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How to Make Hard Personal Decisions Easier

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Fred had a difficult decision to make: to continue to grow his consulting business or to accept a permanent position with a local startup company that offered salary, benefits, and shares in the company plus fewer transportation costs. He enjoyed consulting, the freedom it offered, and the chance to travel. But he recognized that steady employment with benefits would provide more security and allow him to grow his savings. How could he decide? 


Why Is Personal Decision Making Difficult?

Personal decision making is often far more fraught than organizational or group decision making. Many of the reasons are rooted in past experience: the “once burnt, twice shy” reaction. With personal decisions, we also have to worry about: 

  • Overturning the status quo; what we know is more comfortable than the unknown.
  • Adversely affecting others; we may want to maintain the good opinion others have of us; or we may need to consider the effect on our family when deciding whether to quit a job.
  • Making an irrevocable decision; many decisions loom large even though the consequences are not as dire as we project.
  • Analysis paralysis; we want all the facts, although by the time all the facts are gathered, if that’s even possible, the opportunity will be gone.
  • Choice overload; we are more comfortable choosing among a few options than an infinite variety which is why, for example, people tend to stick with the same car brand.
  • Fatigue; sometimes we are just too stressed and too tired for clear decision making.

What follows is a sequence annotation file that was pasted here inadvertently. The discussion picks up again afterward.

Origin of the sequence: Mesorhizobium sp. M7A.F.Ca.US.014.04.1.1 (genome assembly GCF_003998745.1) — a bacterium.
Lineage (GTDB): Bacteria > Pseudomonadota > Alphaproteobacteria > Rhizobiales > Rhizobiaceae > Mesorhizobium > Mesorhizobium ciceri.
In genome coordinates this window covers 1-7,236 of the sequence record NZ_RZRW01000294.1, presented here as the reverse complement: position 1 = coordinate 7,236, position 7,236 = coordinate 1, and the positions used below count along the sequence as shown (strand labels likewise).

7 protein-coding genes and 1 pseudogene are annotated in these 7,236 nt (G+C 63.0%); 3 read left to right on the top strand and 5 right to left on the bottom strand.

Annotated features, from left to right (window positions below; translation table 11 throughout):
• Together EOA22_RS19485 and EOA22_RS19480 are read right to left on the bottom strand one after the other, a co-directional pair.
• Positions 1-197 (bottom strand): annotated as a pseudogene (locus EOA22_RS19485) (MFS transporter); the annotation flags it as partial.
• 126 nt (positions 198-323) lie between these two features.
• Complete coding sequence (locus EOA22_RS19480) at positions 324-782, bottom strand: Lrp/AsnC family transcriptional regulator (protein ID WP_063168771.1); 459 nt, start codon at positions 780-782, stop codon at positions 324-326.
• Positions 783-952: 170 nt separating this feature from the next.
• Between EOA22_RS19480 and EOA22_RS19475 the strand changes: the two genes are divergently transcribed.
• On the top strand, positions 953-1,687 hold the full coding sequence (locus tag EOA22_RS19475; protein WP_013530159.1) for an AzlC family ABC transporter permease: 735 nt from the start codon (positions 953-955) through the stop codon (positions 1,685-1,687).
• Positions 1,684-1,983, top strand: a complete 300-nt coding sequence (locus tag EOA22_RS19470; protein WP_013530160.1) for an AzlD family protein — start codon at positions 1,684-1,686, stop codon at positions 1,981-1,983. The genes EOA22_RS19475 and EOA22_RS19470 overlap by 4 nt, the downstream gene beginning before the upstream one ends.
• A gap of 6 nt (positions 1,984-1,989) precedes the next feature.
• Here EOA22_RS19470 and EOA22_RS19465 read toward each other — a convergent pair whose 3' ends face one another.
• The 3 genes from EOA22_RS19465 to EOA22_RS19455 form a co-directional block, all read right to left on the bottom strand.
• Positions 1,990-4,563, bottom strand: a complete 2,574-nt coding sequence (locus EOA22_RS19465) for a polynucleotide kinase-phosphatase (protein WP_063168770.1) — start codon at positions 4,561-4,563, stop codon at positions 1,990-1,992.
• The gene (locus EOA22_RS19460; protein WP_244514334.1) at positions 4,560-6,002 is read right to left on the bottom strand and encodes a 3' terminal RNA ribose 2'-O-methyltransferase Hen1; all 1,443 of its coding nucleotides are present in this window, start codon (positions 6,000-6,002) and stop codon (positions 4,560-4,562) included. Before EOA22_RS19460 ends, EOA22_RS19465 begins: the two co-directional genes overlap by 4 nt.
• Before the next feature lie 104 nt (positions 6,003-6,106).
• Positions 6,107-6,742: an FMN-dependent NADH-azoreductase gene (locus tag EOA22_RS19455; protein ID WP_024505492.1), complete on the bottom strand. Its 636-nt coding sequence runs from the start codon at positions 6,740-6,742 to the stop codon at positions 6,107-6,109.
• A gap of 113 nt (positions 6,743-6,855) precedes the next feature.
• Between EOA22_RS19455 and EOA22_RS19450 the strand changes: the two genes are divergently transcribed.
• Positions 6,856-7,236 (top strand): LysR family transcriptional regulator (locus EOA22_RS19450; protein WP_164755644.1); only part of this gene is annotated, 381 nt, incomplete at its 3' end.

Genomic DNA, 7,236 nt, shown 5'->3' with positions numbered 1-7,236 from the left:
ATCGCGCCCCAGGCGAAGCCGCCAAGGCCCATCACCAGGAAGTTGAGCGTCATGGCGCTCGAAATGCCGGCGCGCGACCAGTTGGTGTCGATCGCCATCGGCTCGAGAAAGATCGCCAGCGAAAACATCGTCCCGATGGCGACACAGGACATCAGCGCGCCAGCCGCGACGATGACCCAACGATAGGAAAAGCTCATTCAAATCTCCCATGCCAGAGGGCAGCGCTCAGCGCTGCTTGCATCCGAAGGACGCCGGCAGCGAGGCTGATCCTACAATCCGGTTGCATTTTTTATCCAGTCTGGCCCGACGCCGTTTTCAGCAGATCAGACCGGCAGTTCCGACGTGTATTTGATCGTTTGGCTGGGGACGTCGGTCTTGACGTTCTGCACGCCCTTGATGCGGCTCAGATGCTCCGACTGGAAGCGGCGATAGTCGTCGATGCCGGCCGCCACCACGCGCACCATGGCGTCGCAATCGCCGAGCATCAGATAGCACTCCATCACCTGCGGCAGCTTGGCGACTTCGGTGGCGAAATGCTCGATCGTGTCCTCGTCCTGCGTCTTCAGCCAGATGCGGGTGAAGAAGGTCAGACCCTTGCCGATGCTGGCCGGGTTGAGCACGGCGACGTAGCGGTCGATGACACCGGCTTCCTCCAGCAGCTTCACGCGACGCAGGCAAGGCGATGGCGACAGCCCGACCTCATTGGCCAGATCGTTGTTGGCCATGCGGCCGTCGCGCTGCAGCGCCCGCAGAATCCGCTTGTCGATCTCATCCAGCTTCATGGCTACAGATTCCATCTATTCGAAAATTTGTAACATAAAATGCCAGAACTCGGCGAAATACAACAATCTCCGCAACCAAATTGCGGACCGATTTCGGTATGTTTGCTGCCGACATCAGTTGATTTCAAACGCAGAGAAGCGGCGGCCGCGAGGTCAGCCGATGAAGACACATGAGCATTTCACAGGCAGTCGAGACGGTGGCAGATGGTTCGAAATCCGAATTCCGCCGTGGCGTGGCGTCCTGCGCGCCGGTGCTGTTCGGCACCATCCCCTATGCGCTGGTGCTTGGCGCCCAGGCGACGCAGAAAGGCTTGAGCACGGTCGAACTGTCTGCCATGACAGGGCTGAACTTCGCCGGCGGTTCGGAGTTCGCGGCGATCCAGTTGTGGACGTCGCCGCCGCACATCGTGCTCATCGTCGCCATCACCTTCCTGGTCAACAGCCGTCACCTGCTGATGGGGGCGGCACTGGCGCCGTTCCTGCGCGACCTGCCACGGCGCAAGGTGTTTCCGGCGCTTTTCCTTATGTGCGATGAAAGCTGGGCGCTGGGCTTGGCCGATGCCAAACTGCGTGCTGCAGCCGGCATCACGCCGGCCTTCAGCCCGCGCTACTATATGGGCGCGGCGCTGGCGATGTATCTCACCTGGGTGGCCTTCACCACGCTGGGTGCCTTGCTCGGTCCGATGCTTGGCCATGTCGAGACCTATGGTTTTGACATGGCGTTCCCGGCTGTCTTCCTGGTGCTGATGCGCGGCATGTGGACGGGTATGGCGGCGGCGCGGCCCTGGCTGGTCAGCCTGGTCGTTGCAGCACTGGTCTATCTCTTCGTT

What Techniques Ease Decisions Making?


  • Consider Your Values
    Prioritize your choices based what is most important to you. For example, in deciding whether to move to a large city, you might consider the relative value you place on educational opportunities for your children and uprooting them from familiar friends and schools. In Fred’s case, security and freedom were competing values, as were travel and a local location. By assigning a rank or importance to each value, he can identify the decision that aligns with his highest value(s).
  • Consider the Pros and Cons
    Values may emerge from simply making two columns, pro and con for each choice, then listing the relevant information. Are there more pro items than con items for one of the choices?


  • Look Ahead
    Look ahead one year or five years. If your choice does work out, what will you have accomplished? If it doesn’t work out, can you survive the consequences? Values also help in determining the long term effects of a decision: which decision will bring you closer to the type of life you envision for yourself?
  • Use a Decision Tree
    Decision trees are especially helpful for decisions with many possible solutions or with solutions that lead to potential problems.
  1. Draw a box on a piece of paper that represents the problem (should Fred change jobs?).
  2. Draw lines from the box, each representing a potential solution (take the new job, stay with the old job).
  3. Create a separate square to indicate the possible outcome of that solution (increased savings, no savings).
  4. Give a number value to each square. 
  5. If the exact number is unknown, change the square to a circle and put in an estimate or percentage.
  6. Follow each solution through all of the possible outcomes (for example, if Fred increases his savings, will he also spend more?).
  7. When you reach an end point, draw a triangle.
  8. Add and subtract the numbers to come up with the most effective solution.

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